• This is one of my favorite tennis quirks. Other athletes wouldn’t in a million years carry their own equipment. Yet even the most decorated players take the court schlepping their own bags, as if they’re off to a weekend convention in Omaha. Then when they’re finished, they hastily pack up their gear and, again—after spending hours at work— they sling a bag (sometimes multiple) over their shoulder and walk off. The unmistakable message: self-sufficiency. This is the ultimate individual sport. This is a solo journey. You’re going to battle responsible for yourself.
James in Portland missed one (and got one wrong). Since the 2002 U.S. Open, Agassi won only one and Safin won one. Everything else was correct.
—Sean White, San Diego
• Good catch. Let’s do pause to note that since Wimbledon 2003, three players have won 51 majors.
I would love to see a women’s version of the Laver Cup. Let’s name it the Graf Cup. Of course, Federer would be the owner. Feasible? Sensible?
• I love the idea of the a women’s Laver Cup. Better yet, I love the idea of adding women to the current Laver Cup. Want to even the scales between “Team Europe” and the “Team World” ? Add Serena, Sloane, Naomi Osaka, Ashy Barty and Madison Keys to the World side.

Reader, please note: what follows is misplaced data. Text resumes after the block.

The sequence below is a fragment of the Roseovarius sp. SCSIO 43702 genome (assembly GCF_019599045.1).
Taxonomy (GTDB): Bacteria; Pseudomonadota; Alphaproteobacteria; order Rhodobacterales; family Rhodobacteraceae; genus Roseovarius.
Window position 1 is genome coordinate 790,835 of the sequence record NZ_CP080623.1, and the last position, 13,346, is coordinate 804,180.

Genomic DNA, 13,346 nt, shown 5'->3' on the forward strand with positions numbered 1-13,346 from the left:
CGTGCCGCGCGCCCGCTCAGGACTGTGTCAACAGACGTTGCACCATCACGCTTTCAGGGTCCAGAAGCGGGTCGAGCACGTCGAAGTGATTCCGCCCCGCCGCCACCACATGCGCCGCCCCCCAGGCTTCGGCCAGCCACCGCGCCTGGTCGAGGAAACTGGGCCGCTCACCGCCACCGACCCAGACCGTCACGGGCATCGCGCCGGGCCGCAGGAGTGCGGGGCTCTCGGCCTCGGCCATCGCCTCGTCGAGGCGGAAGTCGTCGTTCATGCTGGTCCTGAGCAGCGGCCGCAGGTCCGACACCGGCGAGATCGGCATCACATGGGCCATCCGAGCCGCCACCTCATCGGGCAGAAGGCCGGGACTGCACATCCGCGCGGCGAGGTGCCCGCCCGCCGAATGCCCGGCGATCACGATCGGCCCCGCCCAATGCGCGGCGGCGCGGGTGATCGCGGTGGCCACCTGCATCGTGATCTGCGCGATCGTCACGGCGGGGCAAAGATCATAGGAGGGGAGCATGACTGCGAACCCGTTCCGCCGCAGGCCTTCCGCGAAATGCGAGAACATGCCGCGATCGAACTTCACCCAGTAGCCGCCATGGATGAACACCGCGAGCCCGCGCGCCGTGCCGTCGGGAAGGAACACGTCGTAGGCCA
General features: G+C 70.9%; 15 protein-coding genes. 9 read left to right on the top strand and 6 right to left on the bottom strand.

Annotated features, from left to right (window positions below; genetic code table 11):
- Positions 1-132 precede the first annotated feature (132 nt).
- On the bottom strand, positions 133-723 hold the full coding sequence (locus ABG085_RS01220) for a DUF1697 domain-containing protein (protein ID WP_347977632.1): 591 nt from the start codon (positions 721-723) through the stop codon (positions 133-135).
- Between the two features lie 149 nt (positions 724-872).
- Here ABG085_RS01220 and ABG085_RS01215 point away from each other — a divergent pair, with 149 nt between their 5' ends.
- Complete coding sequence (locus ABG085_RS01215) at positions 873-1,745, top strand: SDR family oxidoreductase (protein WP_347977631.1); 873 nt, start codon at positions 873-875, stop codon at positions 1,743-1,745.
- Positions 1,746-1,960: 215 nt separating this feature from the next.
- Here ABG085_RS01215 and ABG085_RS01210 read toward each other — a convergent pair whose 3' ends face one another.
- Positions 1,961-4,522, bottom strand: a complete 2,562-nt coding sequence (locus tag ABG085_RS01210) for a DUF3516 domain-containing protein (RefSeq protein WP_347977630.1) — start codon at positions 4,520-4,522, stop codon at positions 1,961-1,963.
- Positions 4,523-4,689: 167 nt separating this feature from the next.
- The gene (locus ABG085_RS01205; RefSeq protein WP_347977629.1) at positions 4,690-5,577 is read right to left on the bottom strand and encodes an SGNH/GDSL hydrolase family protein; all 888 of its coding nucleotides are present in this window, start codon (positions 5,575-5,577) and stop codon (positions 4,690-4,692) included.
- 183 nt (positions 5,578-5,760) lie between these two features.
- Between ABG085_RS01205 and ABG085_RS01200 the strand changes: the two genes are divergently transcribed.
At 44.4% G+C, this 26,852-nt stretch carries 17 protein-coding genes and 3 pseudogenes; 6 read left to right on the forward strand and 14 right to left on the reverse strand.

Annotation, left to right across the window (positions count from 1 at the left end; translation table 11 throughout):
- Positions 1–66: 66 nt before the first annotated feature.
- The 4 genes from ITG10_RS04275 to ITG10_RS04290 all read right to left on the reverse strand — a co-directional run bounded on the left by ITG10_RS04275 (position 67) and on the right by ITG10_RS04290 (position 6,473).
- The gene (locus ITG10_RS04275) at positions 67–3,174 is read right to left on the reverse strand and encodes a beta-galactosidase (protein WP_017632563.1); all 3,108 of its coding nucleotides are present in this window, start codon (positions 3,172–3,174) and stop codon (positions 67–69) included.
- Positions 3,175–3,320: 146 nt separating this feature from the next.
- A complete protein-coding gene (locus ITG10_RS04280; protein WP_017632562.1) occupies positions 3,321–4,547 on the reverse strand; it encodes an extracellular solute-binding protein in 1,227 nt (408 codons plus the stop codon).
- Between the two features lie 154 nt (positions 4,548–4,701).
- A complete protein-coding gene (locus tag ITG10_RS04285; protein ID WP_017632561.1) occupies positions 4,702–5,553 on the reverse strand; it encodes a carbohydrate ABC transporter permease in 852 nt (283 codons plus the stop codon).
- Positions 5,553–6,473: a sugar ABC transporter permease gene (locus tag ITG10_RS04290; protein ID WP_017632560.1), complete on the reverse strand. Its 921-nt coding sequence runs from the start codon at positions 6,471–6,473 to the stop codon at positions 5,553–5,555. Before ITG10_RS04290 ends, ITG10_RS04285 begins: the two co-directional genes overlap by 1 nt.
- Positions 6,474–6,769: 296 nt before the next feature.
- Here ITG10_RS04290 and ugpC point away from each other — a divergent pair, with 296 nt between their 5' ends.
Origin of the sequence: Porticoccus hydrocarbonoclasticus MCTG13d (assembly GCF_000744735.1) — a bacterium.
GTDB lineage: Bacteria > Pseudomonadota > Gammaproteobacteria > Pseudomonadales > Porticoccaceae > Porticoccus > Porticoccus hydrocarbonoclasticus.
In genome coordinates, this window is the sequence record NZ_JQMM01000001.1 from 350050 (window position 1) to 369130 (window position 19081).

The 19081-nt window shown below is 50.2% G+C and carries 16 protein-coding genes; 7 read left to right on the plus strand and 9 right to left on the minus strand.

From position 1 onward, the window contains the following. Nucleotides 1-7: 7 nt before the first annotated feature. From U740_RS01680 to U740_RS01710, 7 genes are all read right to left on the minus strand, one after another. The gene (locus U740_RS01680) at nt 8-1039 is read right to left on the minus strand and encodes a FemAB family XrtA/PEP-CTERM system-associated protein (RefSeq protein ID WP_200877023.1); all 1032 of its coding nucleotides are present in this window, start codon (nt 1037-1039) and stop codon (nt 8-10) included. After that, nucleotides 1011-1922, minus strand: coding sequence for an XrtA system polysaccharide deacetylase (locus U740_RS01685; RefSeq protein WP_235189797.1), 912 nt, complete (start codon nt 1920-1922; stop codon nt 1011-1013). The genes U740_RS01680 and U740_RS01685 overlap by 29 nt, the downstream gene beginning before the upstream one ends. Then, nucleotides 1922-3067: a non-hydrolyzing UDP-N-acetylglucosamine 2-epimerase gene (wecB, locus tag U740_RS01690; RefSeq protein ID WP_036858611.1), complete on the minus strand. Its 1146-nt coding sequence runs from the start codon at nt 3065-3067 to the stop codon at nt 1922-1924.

As for Steffi Graf, I always found this admirable in its way: when she retired, she swore off celebrity. The sponsor meet-and-greets, the interviews, the photo shoots—she was ready to shun it all to reclaim some measure of privacy. Here we are almost 20 years later and she has been steadfast. She’s left Lord-knows-how-many-millions on the table. And you could argue that tennis and the WTA have suffered for not having a more present and accessible former champion. But she’s been principled about her privacy and I don’t think you can begrudge her for that.
So, while, on merit—and as the last player to win the true Grand Slam, tennis’ answer to the 1972 Miami Dolphins—she is completely deserving of having her name placed on a cup, I suspect that her reluctance to take part in the associated publicity would make that problematic.
But props to you for the idea.
What’s your position on Doug Adler? Did you make it public?
• For those who missed it, two years later, ESPN and Adler have reached some sort of agreement.
While details were vague—and ESPN did not formally apologize—the New York Post wrote: “Sources claim—without ESPN’s dispute—that Adler received a monetary settlement and has even been returned to ESPN’s payroll and could return to work tennis events for the network,”
To the reader’s question, I addressed this two years ago when the story broke, and my position hasn’t really wavered. In short strokes:
1. I don’t know Doug Adler; I don’t know what was on his mind or in his heart when he made that comment. But I am inclined to believe him and I am inclined to give people benefits of the doubt.